How to Choose and Cook with Bananas
Most of us eat bananas as a sweet and filling snack. But this nutritious fruit can also add sweet creaminess to many cooked dishes.
Here are some hints on how to choose the best bananas, as well as how to cook with this delightful fruit.
- Choose bananas according to how—and when—you’ll eat them. If you prefer fully ripe, brown-flecked bananas, and the store carries only greenish ones, you’ll need to shop several days in advance of the time you plan to eat the fruit. If you prefer bananas just yellow, a day or two will suffice to ripen greenish ones. Don’t buy any that have a dull, grayish cast—these may have been stored at very cold temperatures, and will not ripen properly.
- The taste and texture of a banana is directly related to its stage of ripeness. The carbohydrates in green bananas are primarily starches that convert to sugar as the fruits ripen and turn yellow. Very green bananas are hard and have an astringent taste, whereas fully ripened yellow bananas are soft, sweet, and creamy. Bananas that are yellow and lightly flecked with brown spots will be at their peak flavor, but many people prefer the texture and less-sweet taste of bananas with green tips and no freckling.
- Bananas should be plump, firm, and brightly colored. Look for unblemished fruit. Occasional brown spots on the skin are normal, but sunken, moist-looking dark areas will likely show up as bruises on the fruit.
- Bananas should have their stem ends and skins intact: A split skin or stem may become an entry point for contamination. There’s no quality difference between small and large fruit. Bananas bruise easily, so handle them with care.
How to store bananas at home
Bananas that require further ripening should be left at room temperature, but away from heat or direct sun. To speed ripening, place them in a plastic or paper bag. You can also put an apple in the bag with the bananas to hasten the process (the apple, however, will over ripen to a mealy mush).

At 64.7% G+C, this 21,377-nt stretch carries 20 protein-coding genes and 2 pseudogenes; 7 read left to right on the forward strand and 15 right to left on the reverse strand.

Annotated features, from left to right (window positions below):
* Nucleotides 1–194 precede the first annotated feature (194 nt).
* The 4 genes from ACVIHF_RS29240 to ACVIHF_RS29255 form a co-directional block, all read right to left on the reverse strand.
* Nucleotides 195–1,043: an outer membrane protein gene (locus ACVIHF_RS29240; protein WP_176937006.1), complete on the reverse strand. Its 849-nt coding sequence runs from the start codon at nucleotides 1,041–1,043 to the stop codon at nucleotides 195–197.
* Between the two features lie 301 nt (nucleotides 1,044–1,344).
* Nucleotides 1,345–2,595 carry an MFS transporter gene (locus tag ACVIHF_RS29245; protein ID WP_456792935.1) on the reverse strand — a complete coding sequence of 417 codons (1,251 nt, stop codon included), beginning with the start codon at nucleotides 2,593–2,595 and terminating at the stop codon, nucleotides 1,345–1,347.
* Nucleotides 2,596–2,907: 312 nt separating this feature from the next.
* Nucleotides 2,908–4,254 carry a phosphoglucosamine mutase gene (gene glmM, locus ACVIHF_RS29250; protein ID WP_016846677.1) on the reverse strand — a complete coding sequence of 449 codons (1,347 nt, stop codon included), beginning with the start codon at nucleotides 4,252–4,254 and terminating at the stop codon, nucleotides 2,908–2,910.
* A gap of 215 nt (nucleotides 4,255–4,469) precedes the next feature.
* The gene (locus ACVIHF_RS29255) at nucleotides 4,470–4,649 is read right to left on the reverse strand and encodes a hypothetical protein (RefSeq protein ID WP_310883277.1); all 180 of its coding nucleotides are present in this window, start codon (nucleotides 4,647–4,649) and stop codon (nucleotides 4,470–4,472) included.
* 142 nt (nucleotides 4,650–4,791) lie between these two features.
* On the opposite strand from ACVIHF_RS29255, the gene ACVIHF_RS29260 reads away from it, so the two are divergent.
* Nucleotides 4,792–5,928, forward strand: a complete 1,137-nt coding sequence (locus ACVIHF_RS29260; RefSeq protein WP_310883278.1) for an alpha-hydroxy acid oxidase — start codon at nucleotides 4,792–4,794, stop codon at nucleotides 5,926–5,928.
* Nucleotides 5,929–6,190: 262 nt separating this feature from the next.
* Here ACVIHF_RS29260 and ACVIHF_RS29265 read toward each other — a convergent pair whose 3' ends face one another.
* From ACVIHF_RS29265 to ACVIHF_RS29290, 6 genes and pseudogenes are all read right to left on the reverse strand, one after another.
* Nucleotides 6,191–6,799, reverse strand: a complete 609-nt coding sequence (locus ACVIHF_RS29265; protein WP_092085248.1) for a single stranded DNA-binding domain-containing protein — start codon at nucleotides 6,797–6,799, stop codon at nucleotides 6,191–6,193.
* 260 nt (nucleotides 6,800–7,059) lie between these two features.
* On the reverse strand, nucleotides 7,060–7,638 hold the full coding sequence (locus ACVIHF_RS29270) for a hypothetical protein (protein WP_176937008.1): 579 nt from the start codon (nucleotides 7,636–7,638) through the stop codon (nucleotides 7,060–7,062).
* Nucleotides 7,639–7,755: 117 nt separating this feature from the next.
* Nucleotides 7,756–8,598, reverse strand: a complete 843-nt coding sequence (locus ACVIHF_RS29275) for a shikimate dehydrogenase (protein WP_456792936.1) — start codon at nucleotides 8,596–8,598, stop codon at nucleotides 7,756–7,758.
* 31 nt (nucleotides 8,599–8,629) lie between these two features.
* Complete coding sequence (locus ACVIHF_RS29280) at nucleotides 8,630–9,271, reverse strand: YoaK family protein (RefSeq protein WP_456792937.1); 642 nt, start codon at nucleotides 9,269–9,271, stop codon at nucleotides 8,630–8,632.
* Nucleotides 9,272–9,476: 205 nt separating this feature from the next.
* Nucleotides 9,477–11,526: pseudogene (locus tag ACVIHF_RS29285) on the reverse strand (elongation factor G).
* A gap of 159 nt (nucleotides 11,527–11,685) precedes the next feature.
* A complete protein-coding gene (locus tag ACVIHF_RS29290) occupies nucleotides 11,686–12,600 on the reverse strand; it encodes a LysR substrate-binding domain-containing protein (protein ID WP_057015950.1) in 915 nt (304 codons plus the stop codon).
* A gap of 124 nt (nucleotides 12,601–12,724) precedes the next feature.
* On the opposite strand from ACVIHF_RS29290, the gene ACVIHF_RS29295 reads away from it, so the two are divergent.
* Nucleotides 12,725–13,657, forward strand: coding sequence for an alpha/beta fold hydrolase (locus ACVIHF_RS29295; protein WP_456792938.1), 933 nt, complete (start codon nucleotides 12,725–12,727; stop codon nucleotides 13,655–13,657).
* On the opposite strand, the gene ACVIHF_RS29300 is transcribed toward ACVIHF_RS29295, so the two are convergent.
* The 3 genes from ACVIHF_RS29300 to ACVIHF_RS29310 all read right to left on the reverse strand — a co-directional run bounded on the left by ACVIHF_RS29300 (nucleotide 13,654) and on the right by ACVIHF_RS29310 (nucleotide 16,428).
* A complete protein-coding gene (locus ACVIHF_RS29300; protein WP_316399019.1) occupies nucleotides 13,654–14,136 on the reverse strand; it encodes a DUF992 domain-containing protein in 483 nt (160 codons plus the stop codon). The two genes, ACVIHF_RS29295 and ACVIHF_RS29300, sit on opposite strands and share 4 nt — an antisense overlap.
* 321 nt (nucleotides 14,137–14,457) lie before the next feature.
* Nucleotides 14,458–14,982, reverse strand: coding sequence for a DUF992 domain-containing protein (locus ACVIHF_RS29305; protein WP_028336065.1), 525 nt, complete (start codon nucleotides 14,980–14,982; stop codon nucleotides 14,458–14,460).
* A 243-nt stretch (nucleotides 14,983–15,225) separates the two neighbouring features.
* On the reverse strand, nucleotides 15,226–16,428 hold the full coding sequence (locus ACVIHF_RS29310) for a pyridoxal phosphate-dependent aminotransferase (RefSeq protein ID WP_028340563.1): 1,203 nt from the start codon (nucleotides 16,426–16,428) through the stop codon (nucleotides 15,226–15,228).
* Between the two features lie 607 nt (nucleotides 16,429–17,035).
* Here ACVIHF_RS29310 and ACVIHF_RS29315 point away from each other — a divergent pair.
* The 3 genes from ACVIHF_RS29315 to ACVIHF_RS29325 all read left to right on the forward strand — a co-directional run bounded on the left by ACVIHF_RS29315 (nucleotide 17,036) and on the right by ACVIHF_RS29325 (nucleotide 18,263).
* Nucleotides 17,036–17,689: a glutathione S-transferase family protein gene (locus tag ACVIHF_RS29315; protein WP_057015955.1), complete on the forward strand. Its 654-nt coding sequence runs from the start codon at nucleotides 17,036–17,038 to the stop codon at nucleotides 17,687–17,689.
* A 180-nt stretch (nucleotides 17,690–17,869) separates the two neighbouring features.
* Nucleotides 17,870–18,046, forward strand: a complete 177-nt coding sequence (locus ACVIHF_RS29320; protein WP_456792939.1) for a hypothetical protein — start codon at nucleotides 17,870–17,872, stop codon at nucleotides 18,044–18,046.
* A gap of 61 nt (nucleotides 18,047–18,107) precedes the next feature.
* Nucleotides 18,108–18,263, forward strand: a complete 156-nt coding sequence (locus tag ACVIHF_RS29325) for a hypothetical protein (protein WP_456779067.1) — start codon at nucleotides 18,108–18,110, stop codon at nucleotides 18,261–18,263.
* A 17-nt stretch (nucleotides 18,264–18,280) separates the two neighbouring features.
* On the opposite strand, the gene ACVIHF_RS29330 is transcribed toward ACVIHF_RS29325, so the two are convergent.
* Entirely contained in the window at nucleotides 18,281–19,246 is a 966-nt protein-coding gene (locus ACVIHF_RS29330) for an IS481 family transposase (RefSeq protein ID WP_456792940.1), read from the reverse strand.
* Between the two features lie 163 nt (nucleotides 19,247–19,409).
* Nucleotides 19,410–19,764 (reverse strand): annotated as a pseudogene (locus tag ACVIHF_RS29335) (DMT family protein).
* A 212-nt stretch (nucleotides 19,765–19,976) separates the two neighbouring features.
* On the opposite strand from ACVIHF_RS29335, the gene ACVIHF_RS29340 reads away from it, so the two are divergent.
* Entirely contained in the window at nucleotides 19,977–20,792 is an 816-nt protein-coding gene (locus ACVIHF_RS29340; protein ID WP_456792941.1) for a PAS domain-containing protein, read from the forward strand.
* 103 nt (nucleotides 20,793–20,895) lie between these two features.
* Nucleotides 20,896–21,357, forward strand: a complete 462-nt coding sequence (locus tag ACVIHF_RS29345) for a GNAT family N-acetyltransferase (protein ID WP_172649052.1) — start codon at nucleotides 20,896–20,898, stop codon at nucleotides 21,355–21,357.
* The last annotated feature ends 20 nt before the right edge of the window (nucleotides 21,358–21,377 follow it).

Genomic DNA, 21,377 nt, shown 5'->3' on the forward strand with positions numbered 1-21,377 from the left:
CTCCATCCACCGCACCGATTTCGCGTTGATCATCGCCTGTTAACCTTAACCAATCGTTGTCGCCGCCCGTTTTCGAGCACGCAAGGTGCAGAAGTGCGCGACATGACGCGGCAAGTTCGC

Once ripened to your liking, bananas can be held at room temperature for about a day or two. Then, you can store them in the refrigerator to slow down ripening. Although the skins of refrigerated bananas will turn dark, the fruits will remain perfectly edible.
You can keep refrigerated bananas for up to two weeks. You should never refrigerate unripe bananas, however. The exposure to cold interrupts their ripening cycle, and it will not resume even if the fruits are returned to room temperature.
How to freeze bananas
You can salvage an overabundance of overripe bananas by peeling them, wrapping them whole or in chunks in plastic wrap, and freezing them. Eat them frozen (a sweet treat in summer) or thaw them and use in baking. If you are going to use the bananas only for baking, you can just freeze them in their skins.
How to cook with bananas
When peeling and slicing bananas that you won’t be serving immediately, dip them into lemon, lime, or orange juice to slow browning.
Try these six creative ways to add bananas to your meals:
1. Add bananas to stews, soups, and pasta sauces. They add a slight sweetness and help thicken the sauce.
2. Make a banana salsa for poultry, meat, or fish: Dice bananas and combine with onion, red bell peppers, honey, and lime juice.
3. Bake bananas in their skin, then peel and toss in a brown sugar–lime sauce.
4. Make a grilled sandwich with sliced banana and peanut butter.
5. Stir mashed bananas with sautéed onion, curry spices, and yogurt to make a sweet-savory accompaniment for Indian food.
6. Blend a banana with milk and almond or peanut butter for a tasty smoothie.